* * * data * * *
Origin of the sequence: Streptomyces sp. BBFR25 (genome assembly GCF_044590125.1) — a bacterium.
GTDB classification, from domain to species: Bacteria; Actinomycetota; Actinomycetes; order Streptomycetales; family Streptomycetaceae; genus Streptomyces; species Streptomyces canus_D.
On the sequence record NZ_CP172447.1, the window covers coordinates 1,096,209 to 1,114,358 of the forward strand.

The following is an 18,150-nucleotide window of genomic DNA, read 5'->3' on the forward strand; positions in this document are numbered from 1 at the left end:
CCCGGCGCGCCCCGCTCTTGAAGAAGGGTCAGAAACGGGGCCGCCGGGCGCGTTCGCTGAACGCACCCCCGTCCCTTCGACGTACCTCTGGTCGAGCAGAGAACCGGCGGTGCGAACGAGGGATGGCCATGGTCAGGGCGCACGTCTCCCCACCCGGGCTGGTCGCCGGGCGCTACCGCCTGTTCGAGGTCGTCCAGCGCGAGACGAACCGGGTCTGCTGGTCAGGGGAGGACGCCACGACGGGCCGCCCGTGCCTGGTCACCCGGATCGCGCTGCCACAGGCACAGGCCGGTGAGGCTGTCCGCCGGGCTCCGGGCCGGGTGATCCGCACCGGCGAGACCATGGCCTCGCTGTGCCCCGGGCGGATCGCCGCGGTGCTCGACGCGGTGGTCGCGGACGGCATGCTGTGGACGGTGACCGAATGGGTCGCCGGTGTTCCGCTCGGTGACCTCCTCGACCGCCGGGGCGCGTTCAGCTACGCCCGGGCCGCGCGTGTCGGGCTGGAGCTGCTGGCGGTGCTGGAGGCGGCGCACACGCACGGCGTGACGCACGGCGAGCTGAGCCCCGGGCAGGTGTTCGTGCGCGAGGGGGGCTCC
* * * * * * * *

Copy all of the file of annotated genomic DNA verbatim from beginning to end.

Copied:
Origin of the sequence: Streptomyces sp. BBFR25 (genome assembly GCF_044590125.1) — a bacterium.
GTDB classification, from domain to species: Bacteria; Actinomycetota; Actinomycetes; order Streptomycetales; family Streptomycetaceae; genus Streptomyces; species Streptomyces canus_D.
On the sequence record NZ_CP172447.1, the window covers coordinates 1,096,209 to 1,114,358 of the forward strand.

The following is an 18,150-nucleotide window of genomic DNA, read 5'->3' on the forward strand; positions in this document are numbered from 1 at the left end:
CCCGGCGCGCCCCGCTCTTGAAGAAGGGTCAGAAACGGGGCCGCCGGGCGCGTTCGCTGAACGCACCCCCGTCCCTTCGACGTACCTCTGGTCGAGCAGAGAACCGGCGGTGCGAACGAGGGATGGCCATGGTCAGGGCGCACGTCTCCCCACCCGGGCTGGTCGCCGGGCGCTACCGCCTGTTCGAGGTCGTCCAGCGCGAGACGAACCGGGTCTGCTGGTCAGGGGAGGACGCCACGACGGGCCGCCCGTGCCTGGTCACCCGGATCGCGCTGCCACAGGCACAGGCCGGTGAGGCTGTCCGCCGGGCTCCGGGCCGGGTGATCCGCACCGGCGAGACCATGGCCTCGCTGTGCCCCGGGCGGATCGCCGCGGTGCTCGACGCGGTGGTCGCGGACGGCATGCTGTGGACGGTGACCGAATGGGTCGCCGGTGTTCCGCTCGGTGACCTCCTCGACCGCCGGGGCGCGTTCAGCTACGCCCGGGCCGCGCGTGTCGGGCTGGAGCTGCTGGCGGTGCTGGAGGCGGCGCACACGCACGGCGTGACGCACGGCGAGCTGAGCCCCGGGCAGGTGTTCGTGCGCGAGGGGGGCTCC